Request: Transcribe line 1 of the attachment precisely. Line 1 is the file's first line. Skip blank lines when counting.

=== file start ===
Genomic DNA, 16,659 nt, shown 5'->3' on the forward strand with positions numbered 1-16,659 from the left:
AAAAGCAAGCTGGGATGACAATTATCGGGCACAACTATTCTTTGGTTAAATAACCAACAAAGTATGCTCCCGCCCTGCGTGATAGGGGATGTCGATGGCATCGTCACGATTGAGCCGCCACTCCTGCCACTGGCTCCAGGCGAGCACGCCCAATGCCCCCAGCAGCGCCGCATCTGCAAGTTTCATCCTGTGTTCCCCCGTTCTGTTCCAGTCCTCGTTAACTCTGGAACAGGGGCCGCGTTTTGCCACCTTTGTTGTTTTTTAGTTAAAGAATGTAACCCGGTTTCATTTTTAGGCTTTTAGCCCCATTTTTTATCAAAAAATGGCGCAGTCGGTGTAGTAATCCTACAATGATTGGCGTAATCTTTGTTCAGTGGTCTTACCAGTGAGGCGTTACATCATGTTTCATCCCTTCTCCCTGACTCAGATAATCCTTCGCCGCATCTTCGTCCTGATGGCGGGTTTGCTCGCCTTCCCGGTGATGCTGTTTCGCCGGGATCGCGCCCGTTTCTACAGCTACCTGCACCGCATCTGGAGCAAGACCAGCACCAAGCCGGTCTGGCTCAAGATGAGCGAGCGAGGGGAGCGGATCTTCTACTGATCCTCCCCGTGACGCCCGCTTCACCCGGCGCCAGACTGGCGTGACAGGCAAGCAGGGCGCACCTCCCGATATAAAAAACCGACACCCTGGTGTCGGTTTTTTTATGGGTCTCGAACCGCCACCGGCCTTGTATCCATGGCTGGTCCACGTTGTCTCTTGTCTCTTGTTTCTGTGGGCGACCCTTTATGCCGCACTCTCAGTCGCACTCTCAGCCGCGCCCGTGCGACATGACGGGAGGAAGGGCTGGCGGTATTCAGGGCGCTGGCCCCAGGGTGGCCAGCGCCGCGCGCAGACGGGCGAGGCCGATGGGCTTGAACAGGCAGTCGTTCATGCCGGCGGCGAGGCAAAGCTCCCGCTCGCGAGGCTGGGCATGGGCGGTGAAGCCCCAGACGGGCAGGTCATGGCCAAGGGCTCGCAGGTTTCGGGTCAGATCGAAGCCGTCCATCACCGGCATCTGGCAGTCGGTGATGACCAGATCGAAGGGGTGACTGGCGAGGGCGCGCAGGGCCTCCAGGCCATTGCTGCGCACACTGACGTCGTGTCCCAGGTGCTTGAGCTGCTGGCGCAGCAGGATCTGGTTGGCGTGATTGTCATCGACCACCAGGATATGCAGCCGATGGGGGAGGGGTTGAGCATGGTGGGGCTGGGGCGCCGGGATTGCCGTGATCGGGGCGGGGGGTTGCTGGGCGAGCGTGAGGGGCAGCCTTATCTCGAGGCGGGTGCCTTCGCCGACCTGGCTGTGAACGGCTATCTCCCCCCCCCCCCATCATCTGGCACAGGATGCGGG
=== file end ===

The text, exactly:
Genomic DNA, 16,659 nt, shown 5'->3' on the forward strand with positions numbered 1-16,659 from the left: